Analyzing proteins from single cells by tandem mass spectrometry (MS) has recently become technically feasible. While such analysis has the potential to accurately quantify thousands of proteins across thousands of single cells, the accuracy and reproducibility of the results may be undermined by numerous factors affecting experimental design, sample preparation, data acquisition and data analysis. We expect that broadly accepted community guidelines and standardized metrics will enhance rigor, data quality and alignment between laboratories. Here we propose best practices, quality controls and data-reporting recommendations to assist in the broad adoption of reliable quantitative workflows for single-cell proteomics. Resources and discussion forums are available at https://single-cell.net/guidelines.
New approaches and technologies for experimental design, sample preparation, data acquisition and data analysis have enabled the measurement of several thousand proteins in small subpopulations of cells and even in single mammalian cells1,2,3,4,5,6,7,8,9,10,11. These developments open exciting new opportunities for biomedical research12, as illustrated in Fig. 1. In some systems, subpopulations of molecularly and functionally similar cells can be isolated and analyzed in bulk, which allows for deeper proteome coverage. Other systems, however, do not allow for such isolation due to continuous (rather than discrete) phenotypic states or due to unknown cell states or markers13,14. Such systems require single-cell analysis; it is particularly needed for discovering new cell types15 and for investigating continuous gradients of cell states, which has already benefited from single-cell MS proteomics6,16,17,18. Furthermore, when a large number of single cells are analyzed, the joint distributions of protein abundances enable new types of data-driven analysis (Fig. 1) that may support inferences with minimal assumptions12,19.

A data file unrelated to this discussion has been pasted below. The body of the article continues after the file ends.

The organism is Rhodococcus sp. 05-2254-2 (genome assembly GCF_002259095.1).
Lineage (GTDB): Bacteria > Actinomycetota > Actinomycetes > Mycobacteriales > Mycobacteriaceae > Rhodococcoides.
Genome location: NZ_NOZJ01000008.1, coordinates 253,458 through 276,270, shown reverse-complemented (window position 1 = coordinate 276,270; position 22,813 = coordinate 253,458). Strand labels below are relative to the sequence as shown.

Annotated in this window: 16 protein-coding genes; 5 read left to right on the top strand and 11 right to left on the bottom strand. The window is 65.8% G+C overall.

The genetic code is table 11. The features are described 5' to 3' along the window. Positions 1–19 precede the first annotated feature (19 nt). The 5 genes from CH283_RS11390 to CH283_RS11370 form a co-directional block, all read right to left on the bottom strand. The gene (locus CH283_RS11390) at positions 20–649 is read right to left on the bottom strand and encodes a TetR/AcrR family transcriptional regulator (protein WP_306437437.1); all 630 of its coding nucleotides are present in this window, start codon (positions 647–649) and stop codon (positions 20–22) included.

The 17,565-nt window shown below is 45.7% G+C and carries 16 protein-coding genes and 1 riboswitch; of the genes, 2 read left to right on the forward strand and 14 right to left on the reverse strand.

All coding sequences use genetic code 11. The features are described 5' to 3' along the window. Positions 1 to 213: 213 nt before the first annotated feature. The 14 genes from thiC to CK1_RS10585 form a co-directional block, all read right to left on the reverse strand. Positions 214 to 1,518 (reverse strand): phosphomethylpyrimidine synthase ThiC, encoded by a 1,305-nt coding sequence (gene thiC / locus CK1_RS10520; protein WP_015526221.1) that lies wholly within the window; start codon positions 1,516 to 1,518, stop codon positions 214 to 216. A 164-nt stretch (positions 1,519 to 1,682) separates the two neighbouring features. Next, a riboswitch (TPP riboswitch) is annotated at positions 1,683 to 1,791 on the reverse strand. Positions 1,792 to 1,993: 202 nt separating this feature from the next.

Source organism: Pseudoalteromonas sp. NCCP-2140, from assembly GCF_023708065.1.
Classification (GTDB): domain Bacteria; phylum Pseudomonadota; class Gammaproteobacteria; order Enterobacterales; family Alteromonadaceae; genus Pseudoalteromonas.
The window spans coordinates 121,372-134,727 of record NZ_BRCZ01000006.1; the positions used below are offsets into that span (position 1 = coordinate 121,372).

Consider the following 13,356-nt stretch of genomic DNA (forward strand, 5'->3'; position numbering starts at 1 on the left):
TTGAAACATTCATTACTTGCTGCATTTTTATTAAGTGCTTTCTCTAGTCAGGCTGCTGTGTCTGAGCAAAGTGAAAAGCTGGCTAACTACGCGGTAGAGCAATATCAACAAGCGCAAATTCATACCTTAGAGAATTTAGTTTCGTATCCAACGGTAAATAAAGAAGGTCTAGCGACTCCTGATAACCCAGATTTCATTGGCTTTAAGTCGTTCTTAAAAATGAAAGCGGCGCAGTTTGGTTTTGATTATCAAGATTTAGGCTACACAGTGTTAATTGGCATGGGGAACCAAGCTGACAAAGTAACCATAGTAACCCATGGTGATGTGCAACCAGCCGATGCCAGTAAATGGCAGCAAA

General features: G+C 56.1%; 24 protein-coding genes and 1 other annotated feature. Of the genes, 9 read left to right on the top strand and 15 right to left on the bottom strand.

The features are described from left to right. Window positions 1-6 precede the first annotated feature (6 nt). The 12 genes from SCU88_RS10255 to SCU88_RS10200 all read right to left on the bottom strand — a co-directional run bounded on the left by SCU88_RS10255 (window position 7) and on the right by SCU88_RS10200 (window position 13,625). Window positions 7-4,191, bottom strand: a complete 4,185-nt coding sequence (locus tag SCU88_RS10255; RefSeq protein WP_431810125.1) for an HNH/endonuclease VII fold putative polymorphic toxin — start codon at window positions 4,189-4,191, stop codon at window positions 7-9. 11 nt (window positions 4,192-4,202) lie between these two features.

Despite these promising prospects, single-cell MS is sensitive to experimental and computational artifacts that may lead to failures, misinterpretation or substantial biases that can compromise data quality and reproducibility, especially as the methodologies become widely deployed. To minimize biases and to maximize quantitative accuracy and reproducibility of single-cell proteomics, we propose initial guidelines for optimization, validation and reporting of single-cell proteomic workflows and results.
The tandem MS methods for single-cell bottom–up proteomics span a range of techniques13, including multiplexed and label-free methods, both of which can be performed by data-dependent acquisition1,20 and data-independent acquisition (DIA)7,10. The initial recommendations presented here are relevant to all these methods, and we will note any exceptions. Our initial recommendations for experimental design, data evaluation and interpretation, and reporting are intended to stimulate further community-wide discussions that mature into robust, widely adopted practices. Imaging and top–down MS methods are also advancing and reaching single-cell resolution21,22, although they differ substantially from MS-based bottom–up proteomic methods and are outside the scope of these recommendations.
Best practices for single-cell MS proteomics can effectively build on established practices for bulk analysis23,24. Common best practices include staggering biological treatments, sample processing and analytical batches so that sources of biological and technical variation can be distinguished and accounted for during result interpretation. Similarly, randomization of biological and technical replicates and batches of reagents during sample processing (for example, mass tags for barcoding) are recommended to minimize potential artifacts and to facilitate their diagnoses. We also recommend including appropriately diluted bulk samples as technical quality controls. The following specific issues are relevant for the design of single-cell proteomic measurements.
A primary goal of sample preparation should be to preserve the biological state of cells with minimal perturbations. This can be challenging for tissues and for adherent cell cultures as cell isolation may require vigorous dissociation or detachment procedures. Extracting single cells from tissue samples in some cases may require enzymatic digestion of proteins, which may cleave the extracellular domains of surface proteins. Potential artifacts arising from these manipulations should be considered and may be minimized by using more gentle dissociation procedures, such as chelation of cations stabilizing extracellular protein interactions. Dissociated single cells should be thoroughly washed to minimize contamination of MS samples with reagents used for tissue dissociation.